Droughts are the latest piece of news that will affect growth prospects and inflation. According a to Global Drought Observatory report, Europe is having its worst drought in 500 years. According to BBC: “Compared with the average of the previous five years, EU forecasts for harvest are down 16% for grain maize, 15% for soybeans and 12% for sunflowers.” Salt production in France is expected to double its normal level this year. The Rhine river is at record low levels and is affecting boat shipments in Germany which could see economic growth lower by a half a percentage point. The impact of the energy crisis from the war in Ukraine is getting worse because hydroelectric power is down 20% throughout European countries. Water required for cooling nuclear power plants in France are also affecting electricity production as some plants work at lower capacity.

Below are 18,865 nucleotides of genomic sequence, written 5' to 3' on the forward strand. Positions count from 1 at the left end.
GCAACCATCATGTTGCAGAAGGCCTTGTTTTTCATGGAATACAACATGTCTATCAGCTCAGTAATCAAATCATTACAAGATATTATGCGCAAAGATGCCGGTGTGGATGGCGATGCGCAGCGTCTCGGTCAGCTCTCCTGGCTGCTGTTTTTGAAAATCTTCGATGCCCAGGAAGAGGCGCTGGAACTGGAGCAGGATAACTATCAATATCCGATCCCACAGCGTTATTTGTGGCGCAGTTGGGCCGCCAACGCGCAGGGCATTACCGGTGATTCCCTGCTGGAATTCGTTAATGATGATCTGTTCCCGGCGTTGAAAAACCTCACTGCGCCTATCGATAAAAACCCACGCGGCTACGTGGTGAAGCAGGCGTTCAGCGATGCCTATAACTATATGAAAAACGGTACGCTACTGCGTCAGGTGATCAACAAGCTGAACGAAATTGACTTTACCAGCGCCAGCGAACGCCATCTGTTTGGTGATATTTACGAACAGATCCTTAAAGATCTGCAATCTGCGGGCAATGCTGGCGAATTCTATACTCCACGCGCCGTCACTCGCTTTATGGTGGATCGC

On the other side of the world, China is also experiencing drought. The Yangtze river (the world’s third largest river) is at record low levels, causing entire sections to dry up. According to the Guardian: “The loss of water flow to China’s extensive hydropower system has sparked a “grave situation” in Sichuan, which gets more than 80% of its energy from hydropower. “ and “Toyota, Foxconn and Tesla are among companies reported to have temporarily suspended operations at some plants over the last fortnight.”
Perhaps a play on electricity or specific food futures or a company with operations in Sichuan, Hebei, Hunan, Jiangxi, Anhui or Chongqing. A position could also play out with BASF and ThyssenKrupp, both German companies that rely heavily on the Rhine river and are already affected by rising natural gas prices. See if there is a public water company in the UK that will benefit from rationing or a salt production company within France.